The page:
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Die Pietersburgse konsentrasiekamp, Mei 1901 tot Februarie 1902

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dc.contributor.author Krugell JE en
dc.date.accessioned 2016-09-22T07:15:53Z
dc.date.available 2016-09-22T07:15:53Z
dc.date.created 1985 en
dc.date.submitted 1988 en
dc.identifier.uri http://hdl.handle.net/20.500.11892/9100
dc.description.abstract The Pietersburg Concentration Camp was established on 11 May 1901 with Mr J. E. Tucker as its superintendent. It accommodated an average of 3 378 persons per month. The inhabitants lived intents for more than a year, with rations of maize meal, coffee, salt, sugar and meat. An effort was made to supplement this diet by provisions from the camp's shop. Religious services became an important part of camp life. A school was established and by February 1902 there were 750 pupils, almost three times as many children as had attended school in that area prior to the outbreak of war. Camp labour was encouraged. A vegetable garden was started and various trades were carried on in the camp. Many people were already ill when they arrived at the camp. The most common diseases were malaria, diarrhoea, pneumonia, bronchitis and measles. There was only one doctor, one pharmacist and one nurse, who, together with five student-nurses, a camp matron and her twelve assistants, took care of the hundreds of sick. The entire camp was moved to Colenso in Natal after General Beyers attacked it on 23 January 1902. en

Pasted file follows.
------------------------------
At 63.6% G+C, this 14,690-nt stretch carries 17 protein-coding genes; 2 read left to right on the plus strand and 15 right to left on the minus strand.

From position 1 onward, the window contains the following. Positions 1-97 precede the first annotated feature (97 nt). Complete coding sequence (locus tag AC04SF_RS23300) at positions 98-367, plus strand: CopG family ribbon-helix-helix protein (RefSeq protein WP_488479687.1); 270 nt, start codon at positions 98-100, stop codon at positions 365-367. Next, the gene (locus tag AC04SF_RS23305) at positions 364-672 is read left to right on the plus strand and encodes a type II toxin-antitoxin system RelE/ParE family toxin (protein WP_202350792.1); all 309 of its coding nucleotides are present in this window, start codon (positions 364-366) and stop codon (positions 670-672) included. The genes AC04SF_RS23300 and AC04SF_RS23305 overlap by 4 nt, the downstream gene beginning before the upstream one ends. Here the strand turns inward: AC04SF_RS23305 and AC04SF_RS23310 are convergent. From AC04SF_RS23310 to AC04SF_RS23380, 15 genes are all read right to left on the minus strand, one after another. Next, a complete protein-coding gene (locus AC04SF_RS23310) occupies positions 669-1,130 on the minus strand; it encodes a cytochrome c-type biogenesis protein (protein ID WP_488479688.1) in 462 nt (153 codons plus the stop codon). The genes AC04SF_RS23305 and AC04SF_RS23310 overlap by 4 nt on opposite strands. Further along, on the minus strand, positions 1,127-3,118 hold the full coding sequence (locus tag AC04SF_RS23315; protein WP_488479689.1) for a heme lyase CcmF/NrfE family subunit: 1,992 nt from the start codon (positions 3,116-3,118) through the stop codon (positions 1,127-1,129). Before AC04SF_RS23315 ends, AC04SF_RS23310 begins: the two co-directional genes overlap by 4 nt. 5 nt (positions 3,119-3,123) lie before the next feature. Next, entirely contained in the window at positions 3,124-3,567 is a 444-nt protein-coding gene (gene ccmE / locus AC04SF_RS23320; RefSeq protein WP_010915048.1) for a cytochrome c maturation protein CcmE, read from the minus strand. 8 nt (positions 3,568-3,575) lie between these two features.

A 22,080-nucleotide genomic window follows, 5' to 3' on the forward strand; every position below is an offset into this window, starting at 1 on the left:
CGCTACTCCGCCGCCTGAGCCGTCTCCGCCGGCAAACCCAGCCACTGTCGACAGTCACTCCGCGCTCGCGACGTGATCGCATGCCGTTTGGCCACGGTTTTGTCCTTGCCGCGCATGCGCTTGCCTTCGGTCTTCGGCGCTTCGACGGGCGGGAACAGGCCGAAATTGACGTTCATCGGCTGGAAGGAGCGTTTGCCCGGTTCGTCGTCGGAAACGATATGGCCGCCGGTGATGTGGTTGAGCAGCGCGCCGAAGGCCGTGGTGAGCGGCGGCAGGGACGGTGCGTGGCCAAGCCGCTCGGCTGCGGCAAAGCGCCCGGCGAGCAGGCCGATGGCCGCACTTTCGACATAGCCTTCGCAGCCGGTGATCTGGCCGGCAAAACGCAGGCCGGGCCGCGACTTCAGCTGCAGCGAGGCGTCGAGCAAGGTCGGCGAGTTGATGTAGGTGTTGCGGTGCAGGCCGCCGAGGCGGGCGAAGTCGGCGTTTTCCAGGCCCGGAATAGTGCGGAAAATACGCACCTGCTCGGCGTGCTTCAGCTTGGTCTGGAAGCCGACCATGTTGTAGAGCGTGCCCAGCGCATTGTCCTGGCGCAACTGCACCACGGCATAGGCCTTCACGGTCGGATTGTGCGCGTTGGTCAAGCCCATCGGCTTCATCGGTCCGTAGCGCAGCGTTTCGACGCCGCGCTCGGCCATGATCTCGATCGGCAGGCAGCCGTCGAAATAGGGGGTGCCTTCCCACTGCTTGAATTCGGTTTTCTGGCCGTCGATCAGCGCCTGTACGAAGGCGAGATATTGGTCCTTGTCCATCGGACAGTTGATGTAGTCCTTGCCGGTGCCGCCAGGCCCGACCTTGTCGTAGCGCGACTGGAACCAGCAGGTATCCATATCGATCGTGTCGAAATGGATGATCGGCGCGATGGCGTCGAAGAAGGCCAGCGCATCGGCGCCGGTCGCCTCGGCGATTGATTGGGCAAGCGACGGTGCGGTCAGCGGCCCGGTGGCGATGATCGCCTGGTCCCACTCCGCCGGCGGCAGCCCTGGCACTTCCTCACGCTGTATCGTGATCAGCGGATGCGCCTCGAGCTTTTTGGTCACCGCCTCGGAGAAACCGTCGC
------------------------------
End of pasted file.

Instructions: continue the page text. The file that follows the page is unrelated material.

dc.language Afrikaans en
dc.subject History en
dc.subject Anglo-Boer War, 1899-1902 en
dc.title Die Pietersburgse konsentrasiekamp, Mei 1901 tot Februarie 1902 en
dc.type Masters degree en
dc.description.degree MA en


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